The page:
According to Matthew, Jesus said, not a sparrow falls from heaven without God seeing it, and how much more are we than sparrows. God sees us. I am asking that you, also, see us. God cares for us. I am asking that you, also, show care for us.

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​An Open Letter to Queer Whites From a Queer White Woman

6 October, 2017

I watched Stephen Colbert interviewing Ta-Nehisi Coates and experienced great shame for my race. The arrogance Mr. Colbert had in asking Mr. Coates for hope and then questioning his response that he, Mr. Coates, could not offer that hope and Mr. Colbert would do better to seek hope from his pastor or friends. I felt shame because there was a time I was like Mr. Colbert (and, if I am honest still have moments where I am) asking my siblings of colour for absolution and hope for the future. I was blind to the truth that the person beneath the boot cannot offer hope to the person benefiting from the boot’s weight. It is not hir responsibility to weave tales of a brighter future; it is my responsibility to work toward a more just future for hir. This was a lesson I had to learn as a young, white teacher in a 98 percent black school district. This is a lesson I learned from honest students who with a mixture of patience and impatience educated me. Here is what my students helped me understand:

White guilt does not do anyone any good. Not white people who look for a simple one-and-done absolution and certainly not people of colour who are left beaten and shamed by the systemic racism of a country stacked against them.

We white people need to stop looking for absolution. There is none. There is nothing we can do that will ever atone for the enslaving, conquering, colonising, erasing, and genocides we as a race have committed and we as modern white people benefit from. And I know the reaction that will get from many of you because it is the same reaction my younger self had: I did not do those things, my ancestors were not here when those things were done, I am also a discriminated against class.

What we need to do is feel those feelings, own those feelings, recognise them as the dissociation from responsibility they are, and toss them in the dust bin. Those feelings serve no purpose other than insulating us from the responsibility we have to dismantle an oppressive system that benefits us at the cost of our siblings of colour.

But, what about intersectionality

Intersectionality is not a theory designed to give entrance into oppression. Intersectionality is a black feminist theory introduced by Kimberlé Williams Crenshaw to lift the voices of the most marginalised into centrality. Yet, white people, such as myself, have used intersectionality to force our way into the centre of every conversation; if I use intersectionality in that way, I further the oppression of my siblings who are black, brown, native and also poor, disabled, transgender. I am a queer, white woman of transgender experience who suffers a stratum of systemic oppression AND in the midst of that oppression I still benefit from white privilege. According to the report “A Matter of Life and Death” (conducted by the Human Rights Campaign and the Trans People of Color Coalition) trans women make up 85 percent of hate crime homicides in the United States and of that 96 percent are people of colour. As a woman of transgender experience, I am a victim and by the “virtue” of being white I experience less oppression than my sister of transgender experience who is also a woman of colour.  As such, I should not fight for my rights but for the rights of my sister. It is my responsibility to stand up for her because no matter how limited my access to space and resources, hers is even more limited.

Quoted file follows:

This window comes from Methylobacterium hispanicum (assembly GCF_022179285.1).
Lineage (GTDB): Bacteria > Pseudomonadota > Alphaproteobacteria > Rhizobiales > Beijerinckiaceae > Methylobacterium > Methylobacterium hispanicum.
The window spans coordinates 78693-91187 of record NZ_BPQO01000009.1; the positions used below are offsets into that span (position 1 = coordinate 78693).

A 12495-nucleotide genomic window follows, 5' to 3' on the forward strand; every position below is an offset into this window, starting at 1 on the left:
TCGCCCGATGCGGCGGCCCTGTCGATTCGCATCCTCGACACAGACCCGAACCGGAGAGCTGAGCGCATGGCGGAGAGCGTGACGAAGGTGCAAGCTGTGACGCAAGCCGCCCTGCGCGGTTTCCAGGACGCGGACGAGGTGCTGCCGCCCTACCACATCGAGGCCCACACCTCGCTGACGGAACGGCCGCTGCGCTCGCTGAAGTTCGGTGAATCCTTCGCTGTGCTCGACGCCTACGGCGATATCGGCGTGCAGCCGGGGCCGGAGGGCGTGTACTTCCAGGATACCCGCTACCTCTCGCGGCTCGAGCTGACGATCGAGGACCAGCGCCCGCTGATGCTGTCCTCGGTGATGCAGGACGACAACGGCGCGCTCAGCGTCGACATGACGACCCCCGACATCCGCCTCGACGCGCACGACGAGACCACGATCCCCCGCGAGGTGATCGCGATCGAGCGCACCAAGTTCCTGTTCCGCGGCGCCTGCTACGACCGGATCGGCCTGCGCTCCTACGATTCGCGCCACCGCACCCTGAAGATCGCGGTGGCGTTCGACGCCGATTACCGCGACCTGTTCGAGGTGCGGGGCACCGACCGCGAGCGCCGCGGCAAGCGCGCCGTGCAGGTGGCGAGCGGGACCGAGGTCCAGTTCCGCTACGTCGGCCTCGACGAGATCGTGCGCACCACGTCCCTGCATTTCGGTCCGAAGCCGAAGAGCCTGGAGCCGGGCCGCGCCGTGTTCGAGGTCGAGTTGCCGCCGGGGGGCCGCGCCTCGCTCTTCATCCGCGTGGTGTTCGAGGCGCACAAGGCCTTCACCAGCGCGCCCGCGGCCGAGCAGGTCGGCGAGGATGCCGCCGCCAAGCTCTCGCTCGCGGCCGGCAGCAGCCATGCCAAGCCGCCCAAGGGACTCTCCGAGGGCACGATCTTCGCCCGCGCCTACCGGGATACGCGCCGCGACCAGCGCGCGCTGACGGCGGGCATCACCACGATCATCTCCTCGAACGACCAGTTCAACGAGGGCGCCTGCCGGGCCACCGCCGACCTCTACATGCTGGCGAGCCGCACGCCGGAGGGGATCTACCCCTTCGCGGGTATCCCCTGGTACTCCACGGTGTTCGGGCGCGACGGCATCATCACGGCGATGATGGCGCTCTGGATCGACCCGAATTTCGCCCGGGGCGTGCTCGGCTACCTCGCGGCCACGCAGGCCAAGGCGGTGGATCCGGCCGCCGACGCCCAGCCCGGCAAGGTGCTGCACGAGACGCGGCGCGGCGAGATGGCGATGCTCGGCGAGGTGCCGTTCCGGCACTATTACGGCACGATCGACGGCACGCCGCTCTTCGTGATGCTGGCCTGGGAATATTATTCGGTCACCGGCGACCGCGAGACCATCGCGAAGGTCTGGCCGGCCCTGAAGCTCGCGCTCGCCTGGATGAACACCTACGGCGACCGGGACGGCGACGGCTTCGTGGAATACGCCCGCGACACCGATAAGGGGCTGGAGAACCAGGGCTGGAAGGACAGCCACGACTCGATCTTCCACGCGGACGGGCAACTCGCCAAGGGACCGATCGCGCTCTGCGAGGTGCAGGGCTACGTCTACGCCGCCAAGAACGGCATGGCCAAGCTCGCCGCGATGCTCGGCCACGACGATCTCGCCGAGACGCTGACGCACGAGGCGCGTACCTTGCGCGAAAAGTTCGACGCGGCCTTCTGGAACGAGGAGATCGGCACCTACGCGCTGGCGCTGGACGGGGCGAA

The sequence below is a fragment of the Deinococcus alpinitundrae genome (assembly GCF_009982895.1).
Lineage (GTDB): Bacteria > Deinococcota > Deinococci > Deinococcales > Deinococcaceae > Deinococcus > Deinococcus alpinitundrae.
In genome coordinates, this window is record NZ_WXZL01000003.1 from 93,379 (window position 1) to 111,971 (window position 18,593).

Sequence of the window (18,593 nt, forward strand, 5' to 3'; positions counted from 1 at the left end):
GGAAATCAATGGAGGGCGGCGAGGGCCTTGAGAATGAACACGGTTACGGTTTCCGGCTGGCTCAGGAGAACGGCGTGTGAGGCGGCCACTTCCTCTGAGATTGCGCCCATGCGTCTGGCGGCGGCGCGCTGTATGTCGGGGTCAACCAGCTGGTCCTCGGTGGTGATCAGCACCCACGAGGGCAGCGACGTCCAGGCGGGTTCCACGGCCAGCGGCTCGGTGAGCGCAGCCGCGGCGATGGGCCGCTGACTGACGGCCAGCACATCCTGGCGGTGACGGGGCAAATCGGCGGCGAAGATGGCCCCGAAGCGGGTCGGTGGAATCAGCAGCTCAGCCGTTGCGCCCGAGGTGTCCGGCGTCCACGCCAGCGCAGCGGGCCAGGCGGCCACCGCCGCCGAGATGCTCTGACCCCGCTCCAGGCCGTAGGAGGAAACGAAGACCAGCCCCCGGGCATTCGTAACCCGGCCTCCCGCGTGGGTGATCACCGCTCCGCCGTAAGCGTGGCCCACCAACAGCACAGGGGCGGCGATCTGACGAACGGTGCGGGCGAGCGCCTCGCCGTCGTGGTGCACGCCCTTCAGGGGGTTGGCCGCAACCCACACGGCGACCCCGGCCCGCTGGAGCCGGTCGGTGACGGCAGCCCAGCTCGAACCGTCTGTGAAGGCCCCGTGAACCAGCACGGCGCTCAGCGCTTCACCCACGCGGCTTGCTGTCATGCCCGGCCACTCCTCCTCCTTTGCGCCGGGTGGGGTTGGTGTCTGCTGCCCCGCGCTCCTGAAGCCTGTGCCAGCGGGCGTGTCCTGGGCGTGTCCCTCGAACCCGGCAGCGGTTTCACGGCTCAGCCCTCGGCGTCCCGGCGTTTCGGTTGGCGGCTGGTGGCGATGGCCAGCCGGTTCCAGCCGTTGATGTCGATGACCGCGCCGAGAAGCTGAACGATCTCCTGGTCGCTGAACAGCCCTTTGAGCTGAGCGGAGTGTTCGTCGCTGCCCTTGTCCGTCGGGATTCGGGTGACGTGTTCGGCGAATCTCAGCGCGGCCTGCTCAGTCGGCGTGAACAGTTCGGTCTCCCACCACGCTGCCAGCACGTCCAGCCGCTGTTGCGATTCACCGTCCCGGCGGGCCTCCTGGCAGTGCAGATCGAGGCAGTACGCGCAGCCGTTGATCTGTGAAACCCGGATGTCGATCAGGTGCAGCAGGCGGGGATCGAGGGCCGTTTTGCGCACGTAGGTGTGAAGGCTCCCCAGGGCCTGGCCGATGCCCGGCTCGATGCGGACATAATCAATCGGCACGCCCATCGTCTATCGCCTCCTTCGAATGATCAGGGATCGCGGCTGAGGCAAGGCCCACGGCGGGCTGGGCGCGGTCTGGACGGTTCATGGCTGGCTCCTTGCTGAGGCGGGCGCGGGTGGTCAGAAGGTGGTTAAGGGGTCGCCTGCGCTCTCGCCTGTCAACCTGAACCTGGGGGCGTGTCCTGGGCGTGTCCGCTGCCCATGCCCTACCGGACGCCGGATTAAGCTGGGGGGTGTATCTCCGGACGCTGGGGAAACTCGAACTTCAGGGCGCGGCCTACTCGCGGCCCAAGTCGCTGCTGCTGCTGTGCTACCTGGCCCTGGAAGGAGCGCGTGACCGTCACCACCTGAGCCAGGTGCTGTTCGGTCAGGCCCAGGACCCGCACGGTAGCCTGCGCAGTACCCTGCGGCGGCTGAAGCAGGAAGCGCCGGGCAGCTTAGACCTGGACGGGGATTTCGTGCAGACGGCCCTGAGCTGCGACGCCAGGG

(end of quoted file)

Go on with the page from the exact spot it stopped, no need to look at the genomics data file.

And here is the truth, by centring my sister’s voice and making the world a more just place for her, I, by extension, make the world a more just place for myself. Justice is not a limited commodity. By ensuring justice for my sister of colour I am making my part of the world a more just place and that will benefit me, as well. As white people, we need to abandon our sense of guilt, which places the White Self at the centre of conversation, and take up a sense of responsibility toward the Sibling Other, which places the experience and voices of people of colour at the centre of our conversations and actions.

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Abide With Me

11 September, 2017

Abide with me, let me know rest
Relieve the sorrow in my breast
Let not my strength or joy recede
Divine-healer, abide with me

Light my way in the darkest hour
No foe’s aggression robs my power
Let fear and doubt and anguish flee
Divine-healer, abide with me